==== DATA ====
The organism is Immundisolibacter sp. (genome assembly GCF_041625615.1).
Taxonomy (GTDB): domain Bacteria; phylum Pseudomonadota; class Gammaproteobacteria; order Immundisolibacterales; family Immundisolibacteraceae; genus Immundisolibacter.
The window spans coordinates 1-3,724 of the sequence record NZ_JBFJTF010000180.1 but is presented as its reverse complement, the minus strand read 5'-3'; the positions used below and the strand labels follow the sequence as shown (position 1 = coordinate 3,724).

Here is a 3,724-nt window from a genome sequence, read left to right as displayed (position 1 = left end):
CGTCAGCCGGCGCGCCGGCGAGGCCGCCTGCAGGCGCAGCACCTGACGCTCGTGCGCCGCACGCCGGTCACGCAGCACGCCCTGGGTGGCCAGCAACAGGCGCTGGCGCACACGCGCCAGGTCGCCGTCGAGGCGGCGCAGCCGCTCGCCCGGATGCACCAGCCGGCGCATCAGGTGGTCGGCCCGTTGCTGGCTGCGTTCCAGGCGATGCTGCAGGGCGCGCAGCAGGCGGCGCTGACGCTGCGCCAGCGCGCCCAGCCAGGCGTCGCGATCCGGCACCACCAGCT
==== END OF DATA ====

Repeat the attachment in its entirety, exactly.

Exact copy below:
The organism is Immundisolibacter sp. (genome assembly GCF_041625615.1).
Taxonomy (GTDB): domain Bacteria; phylum Pseudomonadota; class Gammaproteobacteria; order Immundisolibacterales; family Immundisolibacteraceae; genus Immundisolibacter.
The window spans coordinates 1-3,724 of the sequence record NZ_JBFJTF010000180.1 but is presented as its reverse complement, the minus strand read 5'-3'; the positions used below and the strand labels follow the sequence as shown (position 1 = coordinate 3,724).

Here is a 3,724-nt window from a genome sequence, read left to right as displayed (position 1 = left end):
CGTCAGCCGGCGCGCCGGCGAGGCCGCCTGCAGGCGCAGCACCTGACGCTCGTGCGCCGCACGCCGGTCACGCAGCACGCCCTGGGTGGCCAGCAACAGGCGCTGGCGCACACGCGCCAGGTCGCCGTCGAGGCGGCGCAGCCGCTCGCCCGGATGCACCAGCCGGCGCATCAGGTGGTCGGCCCGTTGCTGGCTGCGTTCCAGGCGATGCTGCAGGGCGCGCAGCAGGCGGCGCTGACGCTGCGCCAGCGCGCCCAGCCAGGCGTCGCGATCCGGCACCACCAGCT